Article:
From climate change and extending the human lifespan to political extremism and reporting from war zones, this year’s Darwin College Lecture Series will focus on some of the extremes faced by society. 

Each series of the Darwin College Lectures his built around a single theme, approached in a multi-disciplinary way, and each lecture is prepared for a general audience by a leading authority on his or her subject. The theme for this year’s lecture series, now in its 32nd year, is ‘Extremes’. The lectures are free and open to the public, and are held on Friday evenings during Lent Term at Lady Mitchell Hall on the University’s Sidgwick Site.

The first lecture of the 2017 series is ‘Extreme Weather’ and will be given by Darwin Fellow Dr Emily Shuckburgh, who is also deputy head of the Polar Oceans Team at the British Antarctic Survey. In her lecture, she will discuss the scientific evidence surrounding the causes and consequences of climate change and the prospects for the future. Dr Shuckburgh is co-author of a recently-published Ladybird book on Climate Change which has been written with co-authors HRH The Prince of Wales and Tony Juniper, former Executive Director of Friends of the Earth.

Next week’s speaker is Nassim Nicholas Taleb from New York University, and author of the bestseller The Black Swan. Taleb will speak on the theme of ‘Extreme Events and How to Live with Them.’ His research shows where conventional statistical tools fail, such as the conventional law of large numbers, and how robust statistics are not robust at all.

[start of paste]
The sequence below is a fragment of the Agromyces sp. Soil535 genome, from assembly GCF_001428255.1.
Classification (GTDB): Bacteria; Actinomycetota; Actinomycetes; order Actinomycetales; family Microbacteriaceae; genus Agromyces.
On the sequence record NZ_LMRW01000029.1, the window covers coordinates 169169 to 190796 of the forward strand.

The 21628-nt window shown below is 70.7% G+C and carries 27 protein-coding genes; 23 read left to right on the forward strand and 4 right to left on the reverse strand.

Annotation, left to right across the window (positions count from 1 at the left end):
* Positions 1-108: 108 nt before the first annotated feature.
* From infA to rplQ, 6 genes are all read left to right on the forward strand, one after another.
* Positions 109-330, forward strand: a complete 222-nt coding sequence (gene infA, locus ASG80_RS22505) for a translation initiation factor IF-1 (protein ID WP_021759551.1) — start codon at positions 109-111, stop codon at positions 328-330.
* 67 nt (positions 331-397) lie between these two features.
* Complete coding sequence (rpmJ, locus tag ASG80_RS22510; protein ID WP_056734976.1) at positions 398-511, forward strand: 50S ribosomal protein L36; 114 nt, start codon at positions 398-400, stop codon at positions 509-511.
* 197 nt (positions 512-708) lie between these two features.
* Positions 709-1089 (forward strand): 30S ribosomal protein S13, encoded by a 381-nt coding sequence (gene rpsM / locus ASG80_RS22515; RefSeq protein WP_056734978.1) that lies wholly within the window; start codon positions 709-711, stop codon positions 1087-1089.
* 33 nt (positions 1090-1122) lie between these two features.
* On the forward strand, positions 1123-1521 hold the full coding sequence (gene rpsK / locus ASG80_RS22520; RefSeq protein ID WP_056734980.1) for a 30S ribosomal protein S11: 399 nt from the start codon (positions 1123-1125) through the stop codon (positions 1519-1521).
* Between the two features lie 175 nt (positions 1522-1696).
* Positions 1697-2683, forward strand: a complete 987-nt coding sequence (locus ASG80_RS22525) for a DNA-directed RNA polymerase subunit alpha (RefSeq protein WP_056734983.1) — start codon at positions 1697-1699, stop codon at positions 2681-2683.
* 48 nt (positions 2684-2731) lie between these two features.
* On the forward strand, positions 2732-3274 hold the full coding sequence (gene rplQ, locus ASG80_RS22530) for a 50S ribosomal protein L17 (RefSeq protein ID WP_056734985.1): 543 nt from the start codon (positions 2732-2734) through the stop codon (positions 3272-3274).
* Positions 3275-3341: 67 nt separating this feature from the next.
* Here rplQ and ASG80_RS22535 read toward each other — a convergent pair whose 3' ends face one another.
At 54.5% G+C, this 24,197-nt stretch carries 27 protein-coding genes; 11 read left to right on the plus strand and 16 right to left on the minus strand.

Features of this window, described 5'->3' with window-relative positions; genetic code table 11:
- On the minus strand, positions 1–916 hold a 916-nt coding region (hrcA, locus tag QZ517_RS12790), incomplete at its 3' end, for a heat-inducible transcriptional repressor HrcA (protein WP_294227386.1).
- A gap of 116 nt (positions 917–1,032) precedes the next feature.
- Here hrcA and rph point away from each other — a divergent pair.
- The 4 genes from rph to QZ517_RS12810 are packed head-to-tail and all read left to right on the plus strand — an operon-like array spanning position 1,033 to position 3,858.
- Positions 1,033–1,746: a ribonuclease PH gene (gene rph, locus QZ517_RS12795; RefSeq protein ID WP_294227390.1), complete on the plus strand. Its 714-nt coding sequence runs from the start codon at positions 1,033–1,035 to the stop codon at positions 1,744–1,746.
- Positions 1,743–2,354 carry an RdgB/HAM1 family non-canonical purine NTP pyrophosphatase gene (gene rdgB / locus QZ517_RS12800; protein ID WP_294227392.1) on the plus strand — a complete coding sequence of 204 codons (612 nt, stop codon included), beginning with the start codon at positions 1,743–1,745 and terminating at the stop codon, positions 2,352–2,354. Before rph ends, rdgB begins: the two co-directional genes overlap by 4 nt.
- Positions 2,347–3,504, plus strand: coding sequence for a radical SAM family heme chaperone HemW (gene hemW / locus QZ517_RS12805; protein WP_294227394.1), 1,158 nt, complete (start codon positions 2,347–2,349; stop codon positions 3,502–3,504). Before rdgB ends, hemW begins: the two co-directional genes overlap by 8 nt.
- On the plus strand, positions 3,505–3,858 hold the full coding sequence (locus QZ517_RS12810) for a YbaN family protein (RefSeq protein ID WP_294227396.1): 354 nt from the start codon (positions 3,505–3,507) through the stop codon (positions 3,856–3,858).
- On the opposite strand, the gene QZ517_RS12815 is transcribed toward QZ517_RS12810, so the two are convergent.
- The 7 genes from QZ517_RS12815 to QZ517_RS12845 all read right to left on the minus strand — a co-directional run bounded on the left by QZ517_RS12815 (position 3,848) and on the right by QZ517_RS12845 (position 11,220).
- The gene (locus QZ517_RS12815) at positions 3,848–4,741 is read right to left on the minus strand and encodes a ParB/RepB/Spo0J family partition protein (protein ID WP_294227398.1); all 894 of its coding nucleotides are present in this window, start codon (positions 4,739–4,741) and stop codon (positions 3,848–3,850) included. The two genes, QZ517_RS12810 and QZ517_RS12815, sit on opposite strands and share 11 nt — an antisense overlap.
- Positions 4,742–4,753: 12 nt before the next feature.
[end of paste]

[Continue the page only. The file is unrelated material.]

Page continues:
Other speakers this term include Professor David Runciman on Dealing with Extremism; ocean rower Roz Savage on her story of rowing solo across the Atlantic and Pacific; Professor Andy Fabian on Extremes of the Universe; Oxford’s Professor Sarah Harper on Extreme Ageing; and the BBC’s Lyse Doucet on reporting from extreme environments. Full details of the series are available at: www.dar.cam.ac.uk/lectures.

“We have again attracted a mix of outstanding speakers, representing the natural and the social sciences, as well as the humanities and the world beyond academia,” said Julius Weitzdörfer, who convened the series with Duncan Needham. “All of them are not only highly interesting people, but also excellent communicators.”

Admission to the lectures is free and open to all, however those interested in attending should arrive early in order to secure a place in the main hall (lectures start at 5.30pm). An adjacent overflow theatre (with a live TV feed) is provided for those who cannot be seated in the main hall.


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